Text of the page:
Today Alex Rodriguez and others are going to get nailed for their involvement in the Biogenesis stuff, but that’s only one of three major PED-related moments in baseball history to celebrate this week:
On August 7, 2002, Major leaguers agreed to be checked randomly for illegal steroids for the first time. The testing would begin the following year and there would be no discipline associated with it unless and until the trial tests showed that a certain percentage of players were using (note: they did). There wasn’t a ton of news about this at the time as the agreement came at the same time the union and the league averted a work stoppage borne mostly of disagreements over financial issues, contraction and the like. But given that Ken Caminiti and Jose Canseco had begun giving interviews about rampant PED-use in baseball earlier in the season, it was a PR point the league and the players agreed needed to be made.
Also on August 7 — this time in 2007 — Barry Bonds surpassed Hank Aaron as the all-time home run leader when he connected on a 3-2 pitch for homer number 756 off Mike Bacsik of the Nationals. We all like to think of that as some dark, dark event in baseball history, as the already-compromised Barry Bonds was seen as sullying the home run record which rightfully belonged to Aaron. But when we look at it that we forget that Bonds received a 10-minute ovation from his hometown fans and, more significantly, a video message was played on the scoreboard in which Hammerin’ Hank Aaron himself congratulated Bonds for breaking the record.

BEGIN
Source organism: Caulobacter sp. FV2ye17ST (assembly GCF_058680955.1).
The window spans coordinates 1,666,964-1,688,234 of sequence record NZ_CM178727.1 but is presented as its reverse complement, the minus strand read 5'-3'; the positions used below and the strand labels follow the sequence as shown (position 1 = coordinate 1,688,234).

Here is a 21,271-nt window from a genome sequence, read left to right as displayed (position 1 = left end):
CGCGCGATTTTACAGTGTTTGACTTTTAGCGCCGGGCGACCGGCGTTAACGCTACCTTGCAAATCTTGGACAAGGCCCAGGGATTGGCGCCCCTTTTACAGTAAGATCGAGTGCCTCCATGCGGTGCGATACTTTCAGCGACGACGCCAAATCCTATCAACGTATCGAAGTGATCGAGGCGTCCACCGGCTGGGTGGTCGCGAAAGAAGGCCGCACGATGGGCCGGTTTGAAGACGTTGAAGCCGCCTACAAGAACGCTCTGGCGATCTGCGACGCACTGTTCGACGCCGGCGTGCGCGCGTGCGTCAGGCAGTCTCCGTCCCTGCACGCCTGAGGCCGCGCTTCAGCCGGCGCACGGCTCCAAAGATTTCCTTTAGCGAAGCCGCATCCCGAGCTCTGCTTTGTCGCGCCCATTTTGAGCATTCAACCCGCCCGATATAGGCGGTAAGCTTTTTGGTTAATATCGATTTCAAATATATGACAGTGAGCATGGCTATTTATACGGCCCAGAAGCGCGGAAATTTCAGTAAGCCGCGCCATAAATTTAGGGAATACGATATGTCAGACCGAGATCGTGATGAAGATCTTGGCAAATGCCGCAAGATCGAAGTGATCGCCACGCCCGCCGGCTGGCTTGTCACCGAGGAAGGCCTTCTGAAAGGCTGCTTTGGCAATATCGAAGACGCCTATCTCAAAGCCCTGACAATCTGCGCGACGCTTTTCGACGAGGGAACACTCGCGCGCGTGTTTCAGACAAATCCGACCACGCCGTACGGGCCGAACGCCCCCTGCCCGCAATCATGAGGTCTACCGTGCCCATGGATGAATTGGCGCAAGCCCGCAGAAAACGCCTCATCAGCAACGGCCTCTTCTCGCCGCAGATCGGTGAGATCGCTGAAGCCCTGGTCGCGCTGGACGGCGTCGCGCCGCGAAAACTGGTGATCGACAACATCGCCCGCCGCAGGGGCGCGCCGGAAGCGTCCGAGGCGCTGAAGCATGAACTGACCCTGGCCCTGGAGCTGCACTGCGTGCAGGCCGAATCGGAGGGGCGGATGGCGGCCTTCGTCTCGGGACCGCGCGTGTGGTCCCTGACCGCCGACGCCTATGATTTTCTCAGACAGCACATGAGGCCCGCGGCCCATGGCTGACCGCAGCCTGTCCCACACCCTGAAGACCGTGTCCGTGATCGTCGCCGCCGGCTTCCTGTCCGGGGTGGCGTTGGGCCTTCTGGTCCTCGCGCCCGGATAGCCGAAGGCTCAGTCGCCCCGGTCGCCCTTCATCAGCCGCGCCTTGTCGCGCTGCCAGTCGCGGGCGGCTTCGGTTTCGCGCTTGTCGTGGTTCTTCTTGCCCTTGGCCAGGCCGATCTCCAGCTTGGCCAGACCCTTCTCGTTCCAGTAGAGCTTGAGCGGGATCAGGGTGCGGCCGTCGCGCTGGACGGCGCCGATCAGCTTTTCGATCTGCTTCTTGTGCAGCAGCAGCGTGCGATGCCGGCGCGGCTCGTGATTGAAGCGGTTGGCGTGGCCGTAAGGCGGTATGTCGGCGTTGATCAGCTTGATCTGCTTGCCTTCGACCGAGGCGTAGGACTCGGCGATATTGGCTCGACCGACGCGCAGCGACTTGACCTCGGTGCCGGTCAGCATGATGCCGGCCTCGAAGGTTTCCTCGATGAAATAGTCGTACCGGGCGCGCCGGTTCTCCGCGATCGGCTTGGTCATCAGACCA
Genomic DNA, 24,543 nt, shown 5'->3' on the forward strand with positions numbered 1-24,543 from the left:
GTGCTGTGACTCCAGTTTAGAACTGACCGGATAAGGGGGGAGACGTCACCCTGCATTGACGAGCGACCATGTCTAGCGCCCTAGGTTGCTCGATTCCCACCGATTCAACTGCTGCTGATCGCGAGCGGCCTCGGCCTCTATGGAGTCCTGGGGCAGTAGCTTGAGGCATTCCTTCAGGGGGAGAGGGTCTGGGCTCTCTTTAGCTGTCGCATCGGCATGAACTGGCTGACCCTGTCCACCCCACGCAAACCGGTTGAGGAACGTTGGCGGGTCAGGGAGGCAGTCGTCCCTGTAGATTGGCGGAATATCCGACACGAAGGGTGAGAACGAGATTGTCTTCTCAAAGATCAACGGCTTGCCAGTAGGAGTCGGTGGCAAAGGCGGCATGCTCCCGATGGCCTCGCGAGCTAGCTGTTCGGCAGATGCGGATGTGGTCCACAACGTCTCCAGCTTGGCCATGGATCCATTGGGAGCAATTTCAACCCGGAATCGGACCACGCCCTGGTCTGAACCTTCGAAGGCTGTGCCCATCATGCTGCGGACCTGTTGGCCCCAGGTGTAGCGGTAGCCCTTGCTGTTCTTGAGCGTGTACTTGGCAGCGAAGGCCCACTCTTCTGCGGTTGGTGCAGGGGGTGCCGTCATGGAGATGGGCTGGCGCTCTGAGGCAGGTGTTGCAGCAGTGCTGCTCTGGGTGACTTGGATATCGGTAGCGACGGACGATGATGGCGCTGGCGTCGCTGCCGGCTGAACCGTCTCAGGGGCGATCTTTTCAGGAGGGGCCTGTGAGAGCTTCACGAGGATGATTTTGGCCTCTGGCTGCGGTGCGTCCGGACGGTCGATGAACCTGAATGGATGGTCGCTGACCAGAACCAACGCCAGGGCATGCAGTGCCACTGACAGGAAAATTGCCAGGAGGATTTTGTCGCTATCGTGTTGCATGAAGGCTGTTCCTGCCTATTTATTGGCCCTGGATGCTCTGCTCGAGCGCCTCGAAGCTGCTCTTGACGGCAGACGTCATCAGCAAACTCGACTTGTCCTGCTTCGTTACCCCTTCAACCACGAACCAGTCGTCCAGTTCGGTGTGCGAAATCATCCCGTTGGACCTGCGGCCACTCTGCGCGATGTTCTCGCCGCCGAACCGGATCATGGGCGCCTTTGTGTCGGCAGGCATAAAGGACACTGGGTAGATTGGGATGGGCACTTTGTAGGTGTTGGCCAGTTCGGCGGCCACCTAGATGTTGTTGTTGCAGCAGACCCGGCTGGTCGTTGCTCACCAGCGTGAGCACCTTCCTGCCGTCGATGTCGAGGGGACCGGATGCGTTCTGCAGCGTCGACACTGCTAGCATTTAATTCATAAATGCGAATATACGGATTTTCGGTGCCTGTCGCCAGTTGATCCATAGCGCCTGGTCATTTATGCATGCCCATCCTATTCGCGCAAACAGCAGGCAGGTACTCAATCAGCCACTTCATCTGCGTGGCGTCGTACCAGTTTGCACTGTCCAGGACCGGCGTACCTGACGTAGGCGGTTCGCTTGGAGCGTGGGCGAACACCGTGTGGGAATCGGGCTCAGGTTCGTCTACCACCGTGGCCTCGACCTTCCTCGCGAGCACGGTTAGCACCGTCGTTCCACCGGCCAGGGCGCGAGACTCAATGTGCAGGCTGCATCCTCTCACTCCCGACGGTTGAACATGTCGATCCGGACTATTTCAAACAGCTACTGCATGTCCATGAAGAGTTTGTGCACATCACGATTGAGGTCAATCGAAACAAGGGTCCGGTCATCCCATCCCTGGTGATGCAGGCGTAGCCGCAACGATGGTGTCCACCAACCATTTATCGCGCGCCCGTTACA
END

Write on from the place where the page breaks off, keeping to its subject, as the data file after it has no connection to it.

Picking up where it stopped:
It’s kinda nice that the first week in August has a lot PED history associated with it. We can make a big celebration and holiday out of it.
The Yankees announced on Wednesday that the club traded outfielder Jabari Blash to the Angels in exchange for a player to be named later or cash considerations.
Blash, 28, was acquired by the Yankees from the Padres back in December in the Chase Headley trade. In trading Blash to the Angels, the Yankees were able to free up a spot on the 40-man roster for Brandon Drury, the infielder they acquired as part of a three-team trade with the Diamondbacks and Rays on Tuesday.
Over parts of two seasons in the majors, Blash has hit an underwhelming .200/.323/.336 in 279 plate appearances. He will try to play his way into a bench role for the Angels this spring.